The encounter was significant for Gauguin, as well, who gained representation by a major Parisian dealer. Theo regularly exhibited Gauguin’s work at his gallery and sold many paintings and sculptures in under two years, providing the artist with a significant source of income. He was also instrumental in establishing Gauguin as a major avant-garde player, garnering him reviews by famous art critics and placing his works in important collections. Although their working relationship was cut short due to Theo’s untimely death in 1891, the younger Van Gogh made a concerted effort to sell Gauguin’s work in the years following their initial meeting.
“The Van Gogh brothers were thus responsible for Gauguin’s first serious successes in the Parisian art world following his return from Martinique,” co-curator Maite van Dijk writes in the exhibition catalogue. “Their enthusiasm and recognition were incredibly important to Gauguin.”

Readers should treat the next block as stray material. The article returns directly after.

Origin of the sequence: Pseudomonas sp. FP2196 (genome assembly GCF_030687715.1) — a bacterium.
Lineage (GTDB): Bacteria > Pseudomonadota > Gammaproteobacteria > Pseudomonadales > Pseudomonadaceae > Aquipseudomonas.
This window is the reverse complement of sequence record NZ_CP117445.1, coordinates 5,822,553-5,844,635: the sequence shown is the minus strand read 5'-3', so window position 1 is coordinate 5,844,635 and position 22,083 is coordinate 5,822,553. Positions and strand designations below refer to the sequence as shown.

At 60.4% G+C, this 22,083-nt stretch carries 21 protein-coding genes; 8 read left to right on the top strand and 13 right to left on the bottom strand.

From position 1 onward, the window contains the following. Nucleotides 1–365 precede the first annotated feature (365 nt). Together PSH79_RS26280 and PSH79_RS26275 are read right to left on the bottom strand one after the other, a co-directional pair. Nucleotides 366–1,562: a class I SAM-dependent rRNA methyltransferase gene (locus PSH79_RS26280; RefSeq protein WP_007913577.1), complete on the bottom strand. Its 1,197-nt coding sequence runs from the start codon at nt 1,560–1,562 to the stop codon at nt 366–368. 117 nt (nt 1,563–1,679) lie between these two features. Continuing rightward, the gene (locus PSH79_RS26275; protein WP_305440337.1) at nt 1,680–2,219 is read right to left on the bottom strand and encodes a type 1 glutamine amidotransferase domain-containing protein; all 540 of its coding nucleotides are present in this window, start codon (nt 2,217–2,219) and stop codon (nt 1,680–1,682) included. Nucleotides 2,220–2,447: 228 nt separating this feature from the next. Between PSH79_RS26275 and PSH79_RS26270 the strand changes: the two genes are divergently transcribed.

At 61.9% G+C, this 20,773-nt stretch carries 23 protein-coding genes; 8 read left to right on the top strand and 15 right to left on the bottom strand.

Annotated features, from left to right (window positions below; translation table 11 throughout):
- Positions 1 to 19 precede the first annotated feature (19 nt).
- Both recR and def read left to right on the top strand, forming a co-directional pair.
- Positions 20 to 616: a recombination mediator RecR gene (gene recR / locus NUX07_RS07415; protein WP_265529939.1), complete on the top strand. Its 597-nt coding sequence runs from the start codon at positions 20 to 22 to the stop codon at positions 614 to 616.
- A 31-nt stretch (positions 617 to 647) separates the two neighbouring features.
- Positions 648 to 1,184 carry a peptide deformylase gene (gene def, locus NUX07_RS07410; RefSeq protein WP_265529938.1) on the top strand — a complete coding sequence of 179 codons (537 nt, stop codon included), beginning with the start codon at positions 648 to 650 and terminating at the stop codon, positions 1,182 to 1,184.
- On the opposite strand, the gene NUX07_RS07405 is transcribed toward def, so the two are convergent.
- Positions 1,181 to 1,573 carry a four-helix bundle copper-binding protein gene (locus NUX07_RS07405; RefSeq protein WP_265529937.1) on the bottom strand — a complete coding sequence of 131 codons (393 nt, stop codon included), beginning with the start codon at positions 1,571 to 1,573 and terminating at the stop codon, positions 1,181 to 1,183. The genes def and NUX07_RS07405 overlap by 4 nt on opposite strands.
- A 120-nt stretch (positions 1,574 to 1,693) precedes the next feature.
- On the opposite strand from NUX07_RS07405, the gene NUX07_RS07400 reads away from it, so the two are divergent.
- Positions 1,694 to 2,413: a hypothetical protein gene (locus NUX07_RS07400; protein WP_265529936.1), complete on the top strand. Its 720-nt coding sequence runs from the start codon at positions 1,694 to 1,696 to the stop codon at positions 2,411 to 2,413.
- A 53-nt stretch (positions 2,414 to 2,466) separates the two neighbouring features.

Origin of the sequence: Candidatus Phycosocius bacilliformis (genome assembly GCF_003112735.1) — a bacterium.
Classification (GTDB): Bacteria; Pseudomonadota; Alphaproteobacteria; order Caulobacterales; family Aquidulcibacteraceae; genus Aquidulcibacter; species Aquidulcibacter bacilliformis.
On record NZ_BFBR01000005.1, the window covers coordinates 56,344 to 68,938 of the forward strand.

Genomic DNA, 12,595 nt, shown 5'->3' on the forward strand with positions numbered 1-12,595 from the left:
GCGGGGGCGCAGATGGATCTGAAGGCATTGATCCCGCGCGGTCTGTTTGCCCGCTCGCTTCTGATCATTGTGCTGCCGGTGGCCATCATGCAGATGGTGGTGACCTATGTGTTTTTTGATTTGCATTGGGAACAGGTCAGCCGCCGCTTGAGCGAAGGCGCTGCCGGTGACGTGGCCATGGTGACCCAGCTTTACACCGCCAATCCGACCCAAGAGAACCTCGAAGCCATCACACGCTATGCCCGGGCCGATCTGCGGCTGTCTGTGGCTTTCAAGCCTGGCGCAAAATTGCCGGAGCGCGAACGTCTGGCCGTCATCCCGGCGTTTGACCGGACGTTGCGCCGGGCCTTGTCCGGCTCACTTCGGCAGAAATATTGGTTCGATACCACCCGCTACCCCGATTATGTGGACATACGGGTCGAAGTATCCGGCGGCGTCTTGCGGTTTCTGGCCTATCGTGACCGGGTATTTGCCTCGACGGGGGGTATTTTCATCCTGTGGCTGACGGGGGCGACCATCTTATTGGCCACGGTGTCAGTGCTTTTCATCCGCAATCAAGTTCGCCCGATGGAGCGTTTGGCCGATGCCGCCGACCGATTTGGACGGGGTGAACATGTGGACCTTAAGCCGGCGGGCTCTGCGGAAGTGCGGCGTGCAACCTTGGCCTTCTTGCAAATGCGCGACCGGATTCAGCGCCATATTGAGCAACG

The nine weeks that Van Gogh and Gauguin shared in the sunflower-colored house in Arles was a highly productive period for both artists: Van Gogh made 36 canvases and Gauguin completed 21. This set of works also included portraits that the artists painted of each other. The collaboration was intense and it may have intensified their differences, too. After a few attempts at painting from imagination, Van Gogh retreated to strict study from nature. Gauguin experimented with some of Van Gogh’s chosen subjects (such as Arles locals, washerwomen, and peasants), but inevitably depicted them as he fancied.